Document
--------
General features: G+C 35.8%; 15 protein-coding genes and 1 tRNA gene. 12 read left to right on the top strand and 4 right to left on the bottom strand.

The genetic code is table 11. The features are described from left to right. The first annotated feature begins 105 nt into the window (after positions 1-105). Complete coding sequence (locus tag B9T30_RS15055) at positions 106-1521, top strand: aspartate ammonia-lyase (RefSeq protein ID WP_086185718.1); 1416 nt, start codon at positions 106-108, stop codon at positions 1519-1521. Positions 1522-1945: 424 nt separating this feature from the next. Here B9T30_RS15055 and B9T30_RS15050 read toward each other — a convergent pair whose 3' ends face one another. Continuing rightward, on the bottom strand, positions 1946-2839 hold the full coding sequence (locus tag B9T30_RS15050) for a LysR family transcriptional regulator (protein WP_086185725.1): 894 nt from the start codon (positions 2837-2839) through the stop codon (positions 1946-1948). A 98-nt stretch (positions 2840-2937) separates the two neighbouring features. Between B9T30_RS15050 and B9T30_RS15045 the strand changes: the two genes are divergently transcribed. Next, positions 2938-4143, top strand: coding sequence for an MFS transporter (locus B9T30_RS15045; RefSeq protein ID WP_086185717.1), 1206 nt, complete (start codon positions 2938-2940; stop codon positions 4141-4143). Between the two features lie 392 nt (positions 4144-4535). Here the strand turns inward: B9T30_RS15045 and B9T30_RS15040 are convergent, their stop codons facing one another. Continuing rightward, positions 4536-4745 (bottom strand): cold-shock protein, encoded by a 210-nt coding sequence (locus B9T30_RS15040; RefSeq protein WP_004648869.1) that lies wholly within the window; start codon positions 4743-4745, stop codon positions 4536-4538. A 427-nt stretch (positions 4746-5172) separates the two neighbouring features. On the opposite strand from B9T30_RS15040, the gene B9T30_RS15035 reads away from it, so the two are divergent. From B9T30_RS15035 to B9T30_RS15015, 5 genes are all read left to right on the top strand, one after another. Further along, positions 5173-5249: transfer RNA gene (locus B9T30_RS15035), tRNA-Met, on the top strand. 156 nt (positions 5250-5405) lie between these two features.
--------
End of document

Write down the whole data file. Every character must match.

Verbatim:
General features: G+C 35.8%; 15 protein-coding genes and 1 tRNA gene. 12 read left to right on the top strand and 4 right to left on the bottom strand.

The genetic code is table 11. The features are described from left to right. The first annotated feature begins 105 nt into the window (after positions 1-105). Complete coding sequence (locus tag B9T30_RS15055) at positions 106-1521, top strand: aspartate ammonia-lyase (RefSeq protein ID WP_086185718.1); 1416 nt, start codon at positions 106-108, stop codon at positions 1519-1521. Positions 1522-1945: 424 nt separating this feature from the next. Here B9T30_RS15055 and B9T30_RS15050 read toward each other — a convergent pair whose 3' ends face one another. Continuing rightward, on the bottom strand, positions 1946-2839 hold the full coding sequence (locus tag B9T30_RS15050) for a LysR family transcriptional regulator (protein WP_086185725.1): 894 nt from the start codon (positions 2837-2839) through the stop codon (positions 1946-1948). A 98-nt stretch (positions 2840-2937) separates the two neighbouring features. Between B9T30_RS15050 and B9T30_RS15045 the strand changes: the two genes are divergently transcribed. Next, positions 2938-4143, top strand: coding sequence for an MFS transporter (locus B9T30_RS15045; RefSeq protein ID WP_086185717.1), 1206 nt, complete (start codon positions 2938-2940; stop codon positions 4141-4143). Between the two features lie 392 nt (positions 4144-4535). Here the strand turns inward: B9T30_RS15045 and B9T30_RS15040 are convergent, their stop codons facing one another. Continuing rightward, positions 4536-4745 (bottom strand): cold-shock protein, encoded by a 210-nt coding sequence (locus B9T30_RS15040; RefSeq protein WP_004648869.1) that lies wholly within the window; start codon positions 4743-4745, stop codon positions 4536-4538. A 427-nt stretch (positions 4746-5172) separates the two neighbouring features. On the opposite strand from B9T30_RS15040, the gene B9T30_RS15035 reads away from it, so the two are divergent. From B9T30_RS15035 to B9T30_RS15015, 5 genes are all read left to right on the top strand, one after another. Further along, positions 5173-5249: transfer RNA gene (locus B9T30_RS15035), tRNA-Met, on the top strand. 156 nt (positions 5250-5405) lie between these two features.